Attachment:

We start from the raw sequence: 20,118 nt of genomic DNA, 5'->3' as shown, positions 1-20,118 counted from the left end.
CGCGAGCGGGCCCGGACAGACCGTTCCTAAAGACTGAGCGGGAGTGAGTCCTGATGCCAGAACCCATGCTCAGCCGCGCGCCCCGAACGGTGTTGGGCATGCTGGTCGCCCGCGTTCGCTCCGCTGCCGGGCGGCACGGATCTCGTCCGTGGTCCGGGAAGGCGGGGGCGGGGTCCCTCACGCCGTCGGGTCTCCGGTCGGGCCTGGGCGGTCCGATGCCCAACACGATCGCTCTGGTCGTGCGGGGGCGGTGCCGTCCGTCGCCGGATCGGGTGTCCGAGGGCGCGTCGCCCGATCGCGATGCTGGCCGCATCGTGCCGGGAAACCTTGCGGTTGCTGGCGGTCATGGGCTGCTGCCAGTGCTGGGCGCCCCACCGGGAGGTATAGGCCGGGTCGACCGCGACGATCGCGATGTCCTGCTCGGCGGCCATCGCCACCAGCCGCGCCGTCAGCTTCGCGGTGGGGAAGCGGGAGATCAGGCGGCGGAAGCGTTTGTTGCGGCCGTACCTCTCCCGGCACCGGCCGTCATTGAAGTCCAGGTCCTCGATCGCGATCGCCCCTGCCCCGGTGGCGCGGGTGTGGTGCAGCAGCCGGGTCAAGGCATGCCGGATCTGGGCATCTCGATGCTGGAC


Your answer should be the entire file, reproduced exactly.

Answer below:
We start from the raw sequence: 20,118 nt of genomic DNA, 5'->3' as shown, positions 1-20,118 counted from the left end.
CGCGAGCGGGCCCGGACAGACCGTTCCTAAAGACTGAGCGGGAGTGAGTCCTGATGCCAGAACCCATGCTCAGCCGCGCGCCCCGAACGGTGTTGGGCATGCTGGTCGCCCGCGTTCGCTCCGCTGCCGGGCGGCACGGATCTCGTCCGTGGTCCGGGAAGGCGGGGGCGGGGTCCCTCACGCCGTCGGGTCTCCGGTCGGGCCTGGGCGGTCCGATGCCCAACACGATCGCTCTGGTCGTGCGGGGGCGGTGCCGTCCGTCGCCGGATCGGGTGTCCGAGGGCGCGTCGCCCGATCGCGATGCTGGCCGCATCGTGCCGGGAAACCTTGCGGTTGCTGGCGGTCATGGGCTGCTGCCAGTGCTGGGCGCCCCACCGGGAGGTATAGGCCGGGTCGACCGCGACGATCGCGATGTCCTGCTCGGCGGCCATCGCCACCAGCCGCGCCGTCAGCTTCGCGGTGGGGAAGCGGGAGATCAGGCGGCGGAAGCGTTTGTTGCGGCCGTACCTCTCCCGGCACCGGCCGTCATTGAAGTCCAGGTCCTCGATCGCGATCGCCCCTGCCCCGGTGGCGCGGGTGTGGTGCAGCAGCCGGGTCAAGGCATGCCGGATCTGGGCATCTCGATGCTGGAC